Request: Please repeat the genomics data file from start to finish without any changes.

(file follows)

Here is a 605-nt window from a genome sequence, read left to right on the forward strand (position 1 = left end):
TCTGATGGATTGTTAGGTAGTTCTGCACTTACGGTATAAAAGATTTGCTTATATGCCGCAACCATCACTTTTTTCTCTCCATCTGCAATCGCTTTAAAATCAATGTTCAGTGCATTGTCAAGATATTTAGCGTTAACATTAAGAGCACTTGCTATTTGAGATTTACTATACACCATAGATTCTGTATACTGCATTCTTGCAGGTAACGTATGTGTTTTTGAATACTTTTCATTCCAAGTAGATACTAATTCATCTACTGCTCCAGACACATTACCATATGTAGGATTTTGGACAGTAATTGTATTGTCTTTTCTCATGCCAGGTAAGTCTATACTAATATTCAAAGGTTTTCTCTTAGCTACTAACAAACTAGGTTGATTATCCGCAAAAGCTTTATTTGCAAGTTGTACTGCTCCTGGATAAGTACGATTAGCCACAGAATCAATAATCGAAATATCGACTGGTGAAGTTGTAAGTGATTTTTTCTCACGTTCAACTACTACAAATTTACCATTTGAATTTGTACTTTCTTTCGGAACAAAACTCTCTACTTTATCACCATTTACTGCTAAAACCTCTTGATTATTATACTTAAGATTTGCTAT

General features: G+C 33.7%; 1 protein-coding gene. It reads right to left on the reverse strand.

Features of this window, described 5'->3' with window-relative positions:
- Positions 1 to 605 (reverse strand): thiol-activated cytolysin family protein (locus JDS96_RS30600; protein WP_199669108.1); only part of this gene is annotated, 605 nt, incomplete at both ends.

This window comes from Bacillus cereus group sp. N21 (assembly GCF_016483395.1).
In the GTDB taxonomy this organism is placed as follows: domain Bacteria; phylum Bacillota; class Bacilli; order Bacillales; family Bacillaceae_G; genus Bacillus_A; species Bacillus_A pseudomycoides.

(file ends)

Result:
Here is a 605-nt window from a genome sequence, read left to right on the forward strand (position 1 = left end):
TCTGATGGATTGTTAGGTAGTTCTGCACTTACGGTATAAAAGATTTGCTTATATGCCGCAACCATCACTTTTTTCTCTCCATCTGCAATCGCTTTAAAATCAATGTTCAGTGCATTGTCAAGATATTTAGCGTTAACATTAAGAGCACTTGCTATTTGAGATTTACTATACACCATAGATTCTGTATACTGCATTCTTGCAGGTAACGTATGTGTTTTTGAATACTTTTCATTCCAAGTAGATACTAATTCATCTACTGCTCCAGACACATTACCATATGTAGGATTTTGGACAGTAATTGTATTGTCTTTTCTCATGCCAGGTAAGTCTATACTAATATTCAAAGGTTTTCTCTTAGCTACTAACAAACTAGGTTGATTATCCGCAAAAGCTTTATTTGCAAGTTGTACTGCTCCTGGATAAGTACGATTAGCCACAGAATCAATAATCGAAATATCGACTGGTGAAGTTGTAAGTGATTTTTTCTCACGTTCAACTACTACAAATTTACCATTTGAATTTGTACTTTCTTTCGGAACAAAACTCTCTACTTTATCACCATTTACTGCTAAAACCTCTTGATTATTATACTTAAGATTTGCTAT

General features: G+C 33.7%; 1 protein-coding gene. It reads right to left on the reverse strand.

Features of this window, described 5'->3' with window-relative positions:
- Positions 1 to 605 (reverse strand): thiol-activated cytolysin family protein (locus JDS96_RS30600; protein WP_199669108.1); only part of this gene is annotated, 605 nt, incomplete at both ends.

This window comes from Bacillus cereus group sp. N21 (assembly GCF_016483395.1).
In the GTDB taxonomy this organism is placed as follows: domain Bacteria; phylum Bacillota; class Bacilli; order Bacillales; family Bacillaceae_G; genus Bacillus_A; species Bacillus_A pseudomycoides.